A day in the life of Maritza, a 57-year-old cis woman living in Caracas

News & Analysis
Maritza, Venezuela

Written by Derechos Digitales 

03:00: Maritza wakes up and gets ready. It’s still dark. She has to go stand in a queue outside the nearest grocery store, where after several hours her fingerprint will be scanned to retrieve her personal information from a governmental database. This will tell the cashier not only her address, full name and phone number, but also if she already bought her allotted ration of food that month. If so, she will be sent back empty-handed. There are drones flying over the queue that stretches for two blocks in the streets; she doesn’t know for what purpose, but they’re recording everyone’s faces.

10:47: Maritza finally leaves the store. She phones her daughter to tell her she has managed to buy some milk, but the line cuts out. It’s possible that the networks are failing, but it’s also possible that the police are intercepting her calls; without a court warrant, there’s no way of knowing. She goes on her Twitter account and complains about the long queue and the scarcity of food; in a matter of minutes, three different troll accounts start replying to her tweet, accusing her of being a “paid agent” for “foreign actors”. She deletes the tweet quickly; other people have been sent to prison for way less than that.

11:15: Maritza tries to join the long queues at the bank to cash her social security pension, but she’s informed that her Homeland Card (an ID card that is obtained after providing lots of personal information on a long form at the local council) will have to be scanned. She applied for this ID before her neighbour, but was denied because she had signed a petition for a referendum against the government five years ago.

11:59: Maritza arrives at her office, where she works as a secretary. She switches on her computer and logs into her email. She knows that her company’s system doesn’t allow her to browse social networks or entertainment websites, but she’s unaware that all her activity within her company’s network is being recorded, stored and analysed by the IT department.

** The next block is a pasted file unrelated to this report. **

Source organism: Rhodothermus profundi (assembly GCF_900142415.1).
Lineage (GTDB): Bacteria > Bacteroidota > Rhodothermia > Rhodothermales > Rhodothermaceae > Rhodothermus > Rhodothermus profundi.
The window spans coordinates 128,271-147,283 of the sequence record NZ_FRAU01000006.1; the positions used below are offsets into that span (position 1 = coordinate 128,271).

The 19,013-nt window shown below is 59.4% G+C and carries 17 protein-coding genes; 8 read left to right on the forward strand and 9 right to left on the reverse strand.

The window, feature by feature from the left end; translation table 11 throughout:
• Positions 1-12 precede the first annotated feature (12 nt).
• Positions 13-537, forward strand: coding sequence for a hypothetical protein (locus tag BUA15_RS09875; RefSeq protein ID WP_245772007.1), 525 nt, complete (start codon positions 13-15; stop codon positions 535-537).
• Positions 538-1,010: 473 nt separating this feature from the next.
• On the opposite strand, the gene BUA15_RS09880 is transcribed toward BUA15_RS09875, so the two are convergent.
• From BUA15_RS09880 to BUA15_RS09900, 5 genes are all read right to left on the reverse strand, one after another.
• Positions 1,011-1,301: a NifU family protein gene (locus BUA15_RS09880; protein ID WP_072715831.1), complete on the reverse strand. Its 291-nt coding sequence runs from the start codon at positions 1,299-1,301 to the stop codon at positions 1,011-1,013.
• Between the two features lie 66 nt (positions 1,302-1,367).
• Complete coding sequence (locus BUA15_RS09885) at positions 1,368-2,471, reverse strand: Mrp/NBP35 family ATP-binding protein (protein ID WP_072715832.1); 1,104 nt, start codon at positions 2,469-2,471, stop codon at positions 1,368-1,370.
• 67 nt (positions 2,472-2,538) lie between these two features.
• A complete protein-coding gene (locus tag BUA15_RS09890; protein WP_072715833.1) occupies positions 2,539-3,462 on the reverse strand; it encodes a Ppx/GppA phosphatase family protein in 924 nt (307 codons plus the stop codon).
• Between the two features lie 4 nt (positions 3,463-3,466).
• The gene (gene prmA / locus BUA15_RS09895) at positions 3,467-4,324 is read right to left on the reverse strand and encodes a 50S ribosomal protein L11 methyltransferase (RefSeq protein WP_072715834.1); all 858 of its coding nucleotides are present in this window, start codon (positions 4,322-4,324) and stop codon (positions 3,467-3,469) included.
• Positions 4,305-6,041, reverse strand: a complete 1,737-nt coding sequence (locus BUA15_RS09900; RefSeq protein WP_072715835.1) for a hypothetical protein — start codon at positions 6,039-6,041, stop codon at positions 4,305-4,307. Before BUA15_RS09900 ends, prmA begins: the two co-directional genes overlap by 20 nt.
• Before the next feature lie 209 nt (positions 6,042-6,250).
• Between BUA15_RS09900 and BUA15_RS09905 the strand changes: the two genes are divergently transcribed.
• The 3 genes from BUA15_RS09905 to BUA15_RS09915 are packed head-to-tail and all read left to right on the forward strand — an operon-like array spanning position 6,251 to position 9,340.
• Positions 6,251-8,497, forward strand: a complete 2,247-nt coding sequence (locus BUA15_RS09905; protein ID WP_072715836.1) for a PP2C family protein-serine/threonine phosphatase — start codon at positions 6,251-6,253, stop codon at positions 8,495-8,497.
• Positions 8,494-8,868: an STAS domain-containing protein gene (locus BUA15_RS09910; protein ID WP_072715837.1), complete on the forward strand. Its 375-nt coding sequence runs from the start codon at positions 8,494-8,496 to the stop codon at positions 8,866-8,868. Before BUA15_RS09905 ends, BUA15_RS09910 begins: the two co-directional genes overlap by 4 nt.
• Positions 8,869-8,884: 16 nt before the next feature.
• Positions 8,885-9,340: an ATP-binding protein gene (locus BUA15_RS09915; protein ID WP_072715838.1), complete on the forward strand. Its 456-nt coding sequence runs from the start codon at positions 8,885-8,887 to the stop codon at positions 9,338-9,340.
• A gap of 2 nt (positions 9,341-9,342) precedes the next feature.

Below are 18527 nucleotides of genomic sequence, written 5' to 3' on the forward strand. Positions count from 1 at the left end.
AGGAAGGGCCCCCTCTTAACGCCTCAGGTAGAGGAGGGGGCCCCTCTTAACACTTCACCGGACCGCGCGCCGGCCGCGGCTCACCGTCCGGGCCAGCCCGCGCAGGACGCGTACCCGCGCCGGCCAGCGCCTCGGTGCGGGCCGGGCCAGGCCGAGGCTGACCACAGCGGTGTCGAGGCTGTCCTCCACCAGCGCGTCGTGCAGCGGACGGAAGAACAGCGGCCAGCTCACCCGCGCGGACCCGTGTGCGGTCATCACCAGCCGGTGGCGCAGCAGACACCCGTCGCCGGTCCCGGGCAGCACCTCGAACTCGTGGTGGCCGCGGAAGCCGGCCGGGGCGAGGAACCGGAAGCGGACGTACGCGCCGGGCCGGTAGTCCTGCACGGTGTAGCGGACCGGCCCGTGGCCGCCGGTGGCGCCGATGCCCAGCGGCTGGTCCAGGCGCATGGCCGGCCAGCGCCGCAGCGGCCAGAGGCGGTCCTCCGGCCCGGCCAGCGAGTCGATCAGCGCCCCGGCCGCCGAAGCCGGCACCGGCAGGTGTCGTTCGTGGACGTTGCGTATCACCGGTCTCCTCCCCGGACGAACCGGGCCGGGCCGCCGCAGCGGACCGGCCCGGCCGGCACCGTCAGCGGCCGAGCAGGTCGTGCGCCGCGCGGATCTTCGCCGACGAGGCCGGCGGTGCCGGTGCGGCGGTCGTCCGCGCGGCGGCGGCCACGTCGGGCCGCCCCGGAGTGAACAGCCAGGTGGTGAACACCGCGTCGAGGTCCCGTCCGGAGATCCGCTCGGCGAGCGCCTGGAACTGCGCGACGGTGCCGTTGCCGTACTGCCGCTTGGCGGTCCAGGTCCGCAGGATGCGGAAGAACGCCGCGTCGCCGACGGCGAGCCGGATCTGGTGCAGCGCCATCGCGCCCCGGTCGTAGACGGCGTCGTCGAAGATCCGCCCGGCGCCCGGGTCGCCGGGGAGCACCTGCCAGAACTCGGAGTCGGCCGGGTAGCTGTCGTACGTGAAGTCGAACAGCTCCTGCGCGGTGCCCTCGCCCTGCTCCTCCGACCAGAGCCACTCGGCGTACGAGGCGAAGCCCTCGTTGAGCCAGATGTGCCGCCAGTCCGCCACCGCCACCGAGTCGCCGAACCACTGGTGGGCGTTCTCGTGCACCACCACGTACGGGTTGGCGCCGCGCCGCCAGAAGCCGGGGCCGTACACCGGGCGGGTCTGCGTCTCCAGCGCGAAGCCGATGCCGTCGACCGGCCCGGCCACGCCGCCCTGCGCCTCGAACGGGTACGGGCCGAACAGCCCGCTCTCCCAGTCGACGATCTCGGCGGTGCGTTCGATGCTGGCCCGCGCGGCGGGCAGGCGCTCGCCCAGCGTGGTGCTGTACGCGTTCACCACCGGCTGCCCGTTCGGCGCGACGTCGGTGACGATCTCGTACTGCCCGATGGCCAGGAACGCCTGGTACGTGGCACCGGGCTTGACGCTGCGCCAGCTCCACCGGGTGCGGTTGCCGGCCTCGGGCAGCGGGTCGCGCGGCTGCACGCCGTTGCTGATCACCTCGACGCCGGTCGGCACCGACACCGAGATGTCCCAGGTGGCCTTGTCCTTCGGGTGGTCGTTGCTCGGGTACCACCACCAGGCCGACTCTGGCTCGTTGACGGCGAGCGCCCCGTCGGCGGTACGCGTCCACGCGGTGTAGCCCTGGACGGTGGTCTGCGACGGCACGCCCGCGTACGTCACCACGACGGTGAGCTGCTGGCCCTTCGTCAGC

14:02: Maritza uses her smartphone to make a transaction using her banking app. She checks if she’s received money from her sister, who lives abroad and sends her a monthly money transfer through a black-market service. By using the app, she has authorised her bank to access her location and her phone’s contact list. The bank will share this information with the government, along with all of the information concerning the transaction sender, receiver, amount and purpose.

16:04: Maritza gets called to her boss’ office. He says that he saw comments she left on Facebook profile regarding the political situation of the government. He asks her to stop doing so to avoid getting in trouble.

18:03: Maritza leaves her office. She sees a protest on her way to the subway, and notices that police officers are stopping people on the street and asking to see their phones. She takes a detour around the protest to avoid being stopped, since refusing to show her phone would only end up in her being detained.

19:53: Maritza gets home, says hello to her husband and goes into the shower. While she’s there, he checks her phone for calls and messages. He knows all of her logins, passwords and passcodes. While she feels uncomfortable about this, she knows all of her friends do the same and couldn’t find a way to say no.

22:00: Maritza gets an audio message in one of her WhatsApp groups for community issues. The message has been forwarded from a different group and says things about the economic and political situation in the country. Some of the people in the group start criticising the government, but she avoids doing so because she knows that a friend’s neighbour was arrested because of opinions he shared in a WhatsApp group.